Give yourself a cushion. At this stage, none of the numbers you are working with are precise. It's a good idea to give yourself a cushion in your estimates so if your costs turn out to be higher than you expected, you're not left scrambling for money.
Don't forget your other savings goals. When considering how much savings you have available for your down payment, don't forget your retirement and other savings goals.
All About Down Payments
5. Decide How Much You Want to Spend on a Home
Once you know your estimated down payment amount, one of your credit scores, and a few other details, you can use our tools to figure out what interest rate you might expect to pay for a mortgage. This lets you get a realistic estimate of the home price range that you can comfortably afford.
Explore interest rates. The interest rate you receive is one of the most important factors in determining the home price you can afford. It's important to know the range of rates you can expect, and the impact that rate has on your home price. Explore the range of interest rates you can expect based on your information, and choose a realistic interest rate to use in calculating your affordable home price. Explore our current rates here.
Figure out how much you can afford for monthly principal and interest. The loan amount you can afford depends on how much you can afford to pay back each month.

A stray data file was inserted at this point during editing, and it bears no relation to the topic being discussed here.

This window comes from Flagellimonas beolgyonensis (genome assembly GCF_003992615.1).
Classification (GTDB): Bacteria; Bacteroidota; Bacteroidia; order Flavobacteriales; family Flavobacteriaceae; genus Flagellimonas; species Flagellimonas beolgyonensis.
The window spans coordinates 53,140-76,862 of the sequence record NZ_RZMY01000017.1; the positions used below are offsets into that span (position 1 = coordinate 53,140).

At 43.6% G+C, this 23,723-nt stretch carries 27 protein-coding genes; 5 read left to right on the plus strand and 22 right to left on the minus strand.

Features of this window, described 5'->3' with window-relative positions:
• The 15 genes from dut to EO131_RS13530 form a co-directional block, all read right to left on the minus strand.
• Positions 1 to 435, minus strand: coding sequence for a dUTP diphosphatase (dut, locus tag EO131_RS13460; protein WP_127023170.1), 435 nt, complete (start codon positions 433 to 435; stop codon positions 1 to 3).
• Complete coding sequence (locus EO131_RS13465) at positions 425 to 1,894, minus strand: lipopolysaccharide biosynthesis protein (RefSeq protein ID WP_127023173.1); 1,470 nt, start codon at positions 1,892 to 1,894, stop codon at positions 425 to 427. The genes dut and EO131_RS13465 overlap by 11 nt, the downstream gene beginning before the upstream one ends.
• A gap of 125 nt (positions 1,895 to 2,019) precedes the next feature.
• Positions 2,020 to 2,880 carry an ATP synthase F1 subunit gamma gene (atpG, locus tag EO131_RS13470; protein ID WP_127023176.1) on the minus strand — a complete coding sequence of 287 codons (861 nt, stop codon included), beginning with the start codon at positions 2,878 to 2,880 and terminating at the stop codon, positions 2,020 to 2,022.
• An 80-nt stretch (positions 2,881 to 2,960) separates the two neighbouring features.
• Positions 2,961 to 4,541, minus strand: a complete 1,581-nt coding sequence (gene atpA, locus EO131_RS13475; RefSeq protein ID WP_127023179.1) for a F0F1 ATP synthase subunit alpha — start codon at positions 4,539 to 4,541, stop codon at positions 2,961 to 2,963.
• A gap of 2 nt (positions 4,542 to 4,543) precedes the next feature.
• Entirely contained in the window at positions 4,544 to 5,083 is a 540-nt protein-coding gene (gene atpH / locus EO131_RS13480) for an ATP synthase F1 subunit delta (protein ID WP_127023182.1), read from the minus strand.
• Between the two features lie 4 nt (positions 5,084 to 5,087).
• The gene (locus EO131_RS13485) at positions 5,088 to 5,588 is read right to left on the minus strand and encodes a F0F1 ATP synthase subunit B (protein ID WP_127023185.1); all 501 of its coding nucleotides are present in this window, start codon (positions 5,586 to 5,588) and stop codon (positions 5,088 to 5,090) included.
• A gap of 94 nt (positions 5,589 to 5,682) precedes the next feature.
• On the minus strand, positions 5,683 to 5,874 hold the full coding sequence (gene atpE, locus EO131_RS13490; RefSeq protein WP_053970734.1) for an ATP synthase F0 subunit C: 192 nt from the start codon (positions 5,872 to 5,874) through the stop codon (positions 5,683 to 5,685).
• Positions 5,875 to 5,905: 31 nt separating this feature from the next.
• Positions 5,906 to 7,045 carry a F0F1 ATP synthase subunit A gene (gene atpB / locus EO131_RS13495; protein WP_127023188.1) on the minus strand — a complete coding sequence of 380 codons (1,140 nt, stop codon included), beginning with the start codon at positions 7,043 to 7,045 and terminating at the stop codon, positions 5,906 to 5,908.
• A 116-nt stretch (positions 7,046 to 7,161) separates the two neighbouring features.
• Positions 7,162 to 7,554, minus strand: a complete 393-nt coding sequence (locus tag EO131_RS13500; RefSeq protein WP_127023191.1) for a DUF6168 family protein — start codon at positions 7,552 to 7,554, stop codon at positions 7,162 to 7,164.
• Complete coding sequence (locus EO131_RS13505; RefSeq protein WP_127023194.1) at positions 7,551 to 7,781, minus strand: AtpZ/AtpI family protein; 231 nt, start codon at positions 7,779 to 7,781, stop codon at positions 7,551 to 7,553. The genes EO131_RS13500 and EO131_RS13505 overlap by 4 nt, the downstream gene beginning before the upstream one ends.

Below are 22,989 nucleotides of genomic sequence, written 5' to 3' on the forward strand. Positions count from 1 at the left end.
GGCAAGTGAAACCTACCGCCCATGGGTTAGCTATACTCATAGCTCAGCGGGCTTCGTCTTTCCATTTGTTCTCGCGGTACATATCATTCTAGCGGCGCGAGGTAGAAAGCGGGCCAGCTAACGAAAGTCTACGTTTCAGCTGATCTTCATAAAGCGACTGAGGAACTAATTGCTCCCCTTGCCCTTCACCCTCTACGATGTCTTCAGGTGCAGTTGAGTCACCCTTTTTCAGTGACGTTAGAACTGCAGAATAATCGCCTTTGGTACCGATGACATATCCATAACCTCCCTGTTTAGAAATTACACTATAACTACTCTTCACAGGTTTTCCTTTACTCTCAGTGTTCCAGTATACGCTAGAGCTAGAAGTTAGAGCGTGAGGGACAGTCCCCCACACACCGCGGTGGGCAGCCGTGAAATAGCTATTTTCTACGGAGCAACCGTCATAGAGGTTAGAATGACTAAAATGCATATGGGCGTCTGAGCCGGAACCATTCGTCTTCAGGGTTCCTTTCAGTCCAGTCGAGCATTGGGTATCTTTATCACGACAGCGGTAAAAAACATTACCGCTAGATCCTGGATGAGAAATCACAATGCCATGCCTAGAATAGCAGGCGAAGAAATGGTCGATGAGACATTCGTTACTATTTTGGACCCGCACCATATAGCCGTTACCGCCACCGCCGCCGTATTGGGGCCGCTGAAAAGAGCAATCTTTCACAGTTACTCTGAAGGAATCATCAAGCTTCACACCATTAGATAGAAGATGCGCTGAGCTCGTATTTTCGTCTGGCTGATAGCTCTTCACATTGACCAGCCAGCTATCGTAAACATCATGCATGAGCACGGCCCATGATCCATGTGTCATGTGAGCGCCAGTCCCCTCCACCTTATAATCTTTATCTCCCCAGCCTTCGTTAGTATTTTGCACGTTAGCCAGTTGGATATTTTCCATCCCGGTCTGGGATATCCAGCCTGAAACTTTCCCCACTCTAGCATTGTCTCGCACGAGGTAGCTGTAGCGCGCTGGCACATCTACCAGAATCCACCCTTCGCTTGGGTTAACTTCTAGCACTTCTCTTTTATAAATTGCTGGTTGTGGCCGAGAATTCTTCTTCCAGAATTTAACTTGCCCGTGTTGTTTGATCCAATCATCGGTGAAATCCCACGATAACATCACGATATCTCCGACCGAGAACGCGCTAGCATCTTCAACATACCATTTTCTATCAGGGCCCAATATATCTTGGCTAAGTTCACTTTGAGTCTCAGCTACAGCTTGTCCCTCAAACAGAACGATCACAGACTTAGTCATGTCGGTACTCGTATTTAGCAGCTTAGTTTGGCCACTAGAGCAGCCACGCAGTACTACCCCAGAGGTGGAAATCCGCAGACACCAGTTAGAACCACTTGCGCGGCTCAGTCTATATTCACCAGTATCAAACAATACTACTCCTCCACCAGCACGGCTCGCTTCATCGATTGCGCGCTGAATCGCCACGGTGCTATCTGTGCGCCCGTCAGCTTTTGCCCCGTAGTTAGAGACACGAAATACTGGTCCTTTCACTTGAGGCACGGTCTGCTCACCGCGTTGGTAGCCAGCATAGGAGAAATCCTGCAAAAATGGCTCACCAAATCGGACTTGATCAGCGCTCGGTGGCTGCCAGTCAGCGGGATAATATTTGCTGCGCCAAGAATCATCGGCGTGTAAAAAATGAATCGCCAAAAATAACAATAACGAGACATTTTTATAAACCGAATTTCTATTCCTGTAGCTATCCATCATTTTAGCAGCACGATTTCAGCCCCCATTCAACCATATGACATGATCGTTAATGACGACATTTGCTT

- If you haven't already, decide how much you can afford to spend on a total monthly home payment.
- Your total monthly home payment includes several costs of home-ownership. Your principal and interest payment is the part of your total monthly payment that pays back your loan and is used to calculate your affordable loan amount.
- Estimate how much you expect to pay monthly in property taxes and homeowner's insurance. Browsing for-sale listings or talking with family, friends, or a real estate agent in your area is a good way to get a rough estimate.
- Subtract your estimated taxes and insurance from your target total monthly home payment to get the amount you can afford to pay monthly for principal and interest.
Calculate your affordable loan amount. You can use our simple calculator.
Estimate your affordable home price. Add your down payment amount to your calculated loan amount to get an estimate of the home price that will be affordable for you.
What to Know: Home Prices
6. Consider Whether It's the Right Time for You to Buy
Buying a home is a big financial decision. Now that you've looked at your finances and estimated how much you can afford to pay for a home, consider whether now is the right time for you to buy.
Compare your estimate for the home price you can afford to the prices of homes in your target area. Real estate websites can help you find general prices for the neighborhoods you are interested in. If the typical home price in your target neighborhoods is more than you can afford, you may want to explore options in other neighborhoods or adjust your search criteria.